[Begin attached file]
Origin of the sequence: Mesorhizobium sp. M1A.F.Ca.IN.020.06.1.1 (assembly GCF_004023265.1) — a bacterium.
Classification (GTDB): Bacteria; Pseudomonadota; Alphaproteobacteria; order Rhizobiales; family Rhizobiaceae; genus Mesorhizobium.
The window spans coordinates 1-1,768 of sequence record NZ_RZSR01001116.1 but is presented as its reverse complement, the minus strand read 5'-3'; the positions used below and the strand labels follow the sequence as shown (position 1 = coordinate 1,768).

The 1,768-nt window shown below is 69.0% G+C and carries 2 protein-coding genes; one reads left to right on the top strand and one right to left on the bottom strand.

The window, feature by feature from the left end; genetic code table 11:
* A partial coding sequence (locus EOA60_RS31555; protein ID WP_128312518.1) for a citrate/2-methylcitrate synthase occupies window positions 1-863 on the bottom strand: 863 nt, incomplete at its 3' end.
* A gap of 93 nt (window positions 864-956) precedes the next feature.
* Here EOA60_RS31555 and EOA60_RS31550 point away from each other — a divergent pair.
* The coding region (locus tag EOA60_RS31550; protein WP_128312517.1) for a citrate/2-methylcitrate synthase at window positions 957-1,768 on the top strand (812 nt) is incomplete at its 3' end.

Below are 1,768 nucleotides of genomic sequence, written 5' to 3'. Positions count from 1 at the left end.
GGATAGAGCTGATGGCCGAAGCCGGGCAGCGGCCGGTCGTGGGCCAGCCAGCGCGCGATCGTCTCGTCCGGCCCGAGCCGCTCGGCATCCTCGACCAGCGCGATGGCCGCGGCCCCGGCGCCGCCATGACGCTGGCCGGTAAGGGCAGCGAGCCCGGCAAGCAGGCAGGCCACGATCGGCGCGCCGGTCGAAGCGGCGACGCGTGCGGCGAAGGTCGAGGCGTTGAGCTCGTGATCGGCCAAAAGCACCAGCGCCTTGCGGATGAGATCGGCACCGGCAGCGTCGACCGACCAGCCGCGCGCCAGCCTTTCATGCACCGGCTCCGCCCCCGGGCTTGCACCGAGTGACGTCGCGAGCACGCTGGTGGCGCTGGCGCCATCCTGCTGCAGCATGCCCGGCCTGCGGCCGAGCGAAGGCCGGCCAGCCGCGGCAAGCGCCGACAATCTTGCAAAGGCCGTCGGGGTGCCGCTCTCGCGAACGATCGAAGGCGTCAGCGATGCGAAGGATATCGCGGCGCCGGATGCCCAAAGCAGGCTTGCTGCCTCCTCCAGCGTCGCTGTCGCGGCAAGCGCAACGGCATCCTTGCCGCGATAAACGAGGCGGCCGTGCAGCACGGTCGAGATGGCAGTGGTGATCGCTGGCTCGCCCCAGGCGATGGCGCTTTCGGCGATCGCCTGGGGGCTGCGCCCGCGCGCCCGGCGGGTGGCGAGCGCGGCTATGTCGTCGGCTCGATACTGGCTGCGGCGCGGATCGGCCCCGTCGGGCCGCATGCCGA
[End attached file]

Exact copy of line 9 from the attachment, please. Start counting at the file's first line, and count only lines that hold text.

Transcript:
* The coding region (locus tag EOA60_RS31550; protein WP_128312517.1) for a citrate/2-methylcitrate synthase at window positions 957-1,768 on the top strand (812 nt) is incomplete at its 3' end.